28th Jun2021

‘My Heart Can’t Beat Unless You Tell It To’ VOD Review

by Alain Elliott

Stars: Patrick Fugit, Ingrid Sophie Schram, Owen Campbell, Moises L. Tovar, Judah Bateman, Katie Preston | Written and Directed by Jonathan Cuartas

It will be of no surprise to many that what drew me to this movie is the rather long but very awesome title. I guess many people would see it as a bit self indulgent but for me it conjures up so many thoughts and ideas to what kind of movie it might be and it simply made me want to watch the film. My Heart Can’t Beat Unless You Tell It To has much more going for it than just a great title though.

It’s a story that I don’t want to go into too much for fear of spoilers but it’s a pretty simple idea in which two siblings are looking after their younger, frail and ill brother. But the things they have to do to help him cause arguments and disagreements between them all.

My Heart Can’t Beat Unless You Tell It To is a slow-burn but perfectly paced horror movie that would have fitted nicely with that mumblecore horror films (or mumblegore as they were sometimes known) of the early 2010s. It has a lot of similarities with films like The House of the Devil and The Battery, a sub genre of horror that had almost disappeared. The focus being on the characters and the relationship between them.

We, very early on, get a clear picture who each sibling is and how they are with each other. I found each one relatable in someway but in particular the older brother Dwight and perhaps this is why the performance that I thought stood out was from Patrick Fugit in this role. I believed in everything he did and the reasons he did them. Maybe most importantly I believed he was a good person that was going through something really tough. And although the three main actors are all great and all in very different ways, Fugit is exceptional. It’s almost a low-key performance as the dialogue is quiet and understated but it all has meaning. Every conversation, every word and every action is important.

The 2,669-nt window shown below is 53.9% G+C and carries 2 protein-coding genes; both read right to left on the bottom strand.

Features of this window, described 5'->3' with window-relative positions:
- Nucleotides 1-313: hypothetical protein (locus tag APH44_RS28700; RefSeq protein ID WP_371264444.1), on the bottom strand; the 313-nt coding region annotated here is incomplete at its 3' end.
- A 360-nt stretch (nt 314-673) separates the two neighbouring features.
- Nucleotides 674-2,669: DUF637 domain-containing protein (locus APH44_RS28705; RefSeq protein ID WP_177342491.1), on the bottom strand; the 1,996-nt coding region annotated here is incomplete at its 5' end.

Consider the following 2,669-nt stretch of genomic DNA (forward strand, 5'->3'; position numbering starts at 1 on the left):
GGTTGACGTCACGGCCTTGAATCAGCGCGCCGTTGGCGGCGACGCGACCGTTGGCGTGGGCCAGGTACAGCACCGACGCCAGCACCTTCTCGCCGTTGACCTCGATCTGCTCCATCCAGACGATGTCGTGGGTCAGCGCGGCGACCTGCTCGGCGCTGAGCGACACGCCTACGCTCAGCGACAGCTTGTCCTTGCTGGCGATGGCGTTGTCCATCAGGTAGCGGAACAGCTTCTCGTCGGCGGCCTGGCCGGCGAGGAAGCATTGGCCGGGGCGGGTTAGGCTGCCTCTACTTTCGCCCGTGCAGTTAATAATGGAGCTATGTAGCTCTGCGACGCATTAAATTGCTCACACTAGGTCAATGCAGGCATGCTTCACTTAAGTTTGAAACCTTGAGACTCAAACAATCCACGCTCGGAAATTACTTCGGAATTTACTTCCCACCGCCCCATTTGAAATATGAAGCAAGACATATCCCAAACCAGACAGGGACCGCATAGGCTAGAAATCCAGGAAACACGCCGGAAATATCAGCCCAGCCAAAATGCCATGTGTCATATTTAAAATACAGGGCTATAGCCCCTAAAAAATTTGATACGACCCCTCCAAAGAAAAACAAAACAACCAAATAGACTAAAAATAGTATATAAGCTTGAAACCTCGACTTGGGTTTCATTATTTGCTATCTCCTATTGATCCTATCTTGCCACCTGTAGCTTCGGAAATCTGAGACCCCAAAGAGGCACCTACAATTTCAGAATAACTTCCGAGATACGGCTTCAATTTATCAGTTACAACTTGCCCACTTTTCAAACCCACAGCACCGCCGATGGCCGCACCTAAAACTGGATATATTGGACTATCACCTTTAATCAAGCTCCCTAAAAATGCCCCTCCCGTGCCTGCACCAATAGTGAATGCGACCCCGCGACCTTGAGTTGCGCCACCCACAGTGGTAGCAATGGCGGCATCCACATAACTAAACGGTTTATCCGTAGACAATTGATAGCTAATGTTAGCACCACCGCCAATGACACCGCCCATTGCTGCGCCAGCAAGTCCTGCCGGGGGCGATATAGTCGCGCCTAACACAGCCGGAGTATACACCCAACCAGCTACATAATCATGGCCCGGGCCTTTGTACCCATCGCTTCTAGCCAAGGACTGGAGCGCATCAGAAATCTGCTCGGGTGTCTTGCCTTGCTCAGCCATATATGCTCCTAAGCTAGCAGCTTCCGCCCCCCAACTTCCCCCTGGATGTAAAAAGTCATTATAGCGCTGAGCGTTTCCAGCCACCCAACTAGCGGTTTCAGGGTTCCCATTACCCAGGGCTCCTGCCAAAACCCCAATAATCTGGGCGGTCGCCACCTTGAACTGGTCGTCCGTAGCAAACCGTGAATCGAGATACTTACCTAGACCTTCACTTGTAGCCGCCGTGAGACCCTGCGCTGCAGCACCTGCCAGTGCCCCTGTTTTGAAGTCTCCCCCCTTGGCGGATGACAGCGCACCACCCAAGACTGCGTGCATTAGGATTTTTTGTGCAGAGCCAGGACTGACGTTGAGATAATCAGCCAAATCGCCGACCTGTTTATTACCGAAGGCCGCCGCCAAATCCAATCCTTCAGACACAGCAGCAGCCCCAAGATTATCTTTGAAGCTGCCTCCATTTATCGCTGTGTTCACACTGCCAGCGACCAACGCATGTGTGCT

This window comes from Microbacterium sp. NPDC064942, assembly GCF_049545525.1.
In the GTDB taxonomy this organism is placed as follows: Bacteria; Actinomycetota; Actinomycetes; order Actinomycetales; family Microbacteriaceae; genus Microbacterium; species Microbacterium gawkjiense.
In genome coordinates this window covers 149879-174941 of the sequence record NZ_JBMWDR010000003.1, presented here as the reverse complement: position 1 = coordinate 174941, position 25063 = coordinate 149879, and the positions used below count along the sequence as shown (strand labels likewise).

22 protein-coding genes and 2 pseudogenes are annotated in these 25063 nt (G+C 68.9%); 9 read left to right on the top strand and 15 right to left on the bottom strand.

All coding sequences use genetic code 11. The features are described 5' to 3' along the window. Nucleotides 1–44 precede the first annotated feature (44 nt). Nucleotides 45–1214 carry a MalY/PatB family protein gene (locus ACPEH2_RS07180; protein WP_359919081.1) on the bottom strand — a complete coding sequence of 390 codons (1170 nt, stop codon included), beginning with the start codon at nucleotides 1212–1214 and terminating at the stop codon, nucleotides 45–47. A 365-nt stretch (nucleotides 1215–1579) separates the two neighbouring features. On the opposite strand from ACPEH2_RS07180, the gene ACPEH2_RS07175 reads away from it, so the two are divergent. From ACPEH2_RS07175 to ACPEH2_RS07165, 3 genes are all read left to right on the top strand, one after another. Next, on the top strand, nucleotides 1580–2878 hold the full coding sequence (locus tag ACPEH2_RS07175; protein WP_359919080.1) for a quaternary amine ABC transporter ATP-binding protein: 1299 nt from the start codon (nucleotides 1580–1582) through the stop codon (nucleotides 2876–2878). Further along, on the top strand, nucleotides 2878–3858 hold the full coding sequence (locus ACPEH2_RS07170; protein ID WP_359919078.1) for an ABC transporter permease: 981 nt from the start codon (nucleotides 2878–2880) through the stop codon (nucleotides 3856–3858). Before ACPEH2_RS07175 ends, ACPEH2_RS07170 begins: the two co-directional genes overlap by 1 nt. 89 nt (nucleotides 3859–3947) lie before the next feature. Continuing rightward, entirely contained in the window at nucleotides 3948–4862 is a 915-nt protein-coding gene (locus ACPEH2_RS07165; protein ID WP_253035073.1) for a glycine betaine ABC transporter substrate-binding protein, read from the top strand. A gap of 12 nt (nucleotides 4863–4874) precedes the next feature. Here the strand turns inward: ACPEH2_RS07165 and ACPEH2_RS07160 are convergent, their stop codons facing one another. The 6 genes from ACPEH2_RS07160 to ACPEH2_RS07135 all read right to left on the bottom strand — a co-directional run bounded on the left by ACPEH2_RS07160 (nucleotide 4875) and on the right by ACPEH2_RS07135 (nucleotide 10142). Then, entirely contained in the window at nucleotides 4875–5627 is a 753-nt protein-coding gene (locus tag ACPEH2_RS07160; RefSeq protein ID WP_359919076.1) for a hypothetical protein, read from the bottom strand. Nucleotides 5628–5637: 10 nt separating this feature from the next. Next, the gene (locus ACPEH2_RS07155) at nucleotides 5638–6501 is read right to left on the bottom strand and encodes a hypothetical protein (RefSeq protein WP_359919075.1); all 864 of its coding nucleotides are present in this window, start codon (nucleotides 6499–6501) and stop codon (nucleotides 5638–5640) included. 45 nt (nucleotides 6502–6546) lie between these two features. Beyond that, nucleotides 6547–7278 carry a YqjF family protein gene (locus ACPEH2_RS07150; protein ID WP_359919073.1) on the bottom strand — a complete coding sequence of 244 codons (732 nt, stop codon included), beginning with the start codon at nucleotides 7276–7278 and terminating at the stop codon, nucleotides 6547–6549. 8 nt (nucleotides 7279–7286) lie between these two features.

There’s a karaoke machine that enters the story, seemingly at first for a bit of light relief, to see these three siblings get along and get some enjoyment from there lives. But the machine becomes something more, something important and there’s a really strong scene with Dwight after a particularly violent moment that you wouldn’t expect to involve karaoke singing in such a brilliant way. And speaking of violence, My Heart Can’t Beat Unless You Tell It To has plenty of it. Like much of the film, it is kind of low key, far from action-orientated or even horrorcentric. But it’s such a huge part of the story and has a huge impact every time it occurs. It feels real and therefore more brutal.

Writer and director Jonathan Cuartas should take plenty of credit in the tone and dialogue in the movie, a style that now seems new and fresh. Although he might have taken some influence from recent horror movies such as Hereditary and Get Out, this feels like a different beast altogether. This is an extremely impressive debut feature .

With top performances from Patrick Fugit, Ingrid Sophie Schram and Owen Campbell, My Heart Can’t Beat Unless You Tell It To is a gritty and fresh new take on one of horror most well trodden sub genres. There’s a surprisingly uplifting end to it all aswell (although some might disagree – it is open to interpretation). This is highly recommended viewing.

**** 4/5

My Heart Can’t Beat Unless You Tell It To is out now on digital from Lightbulb Film Distribution.

Off

Comments are closed.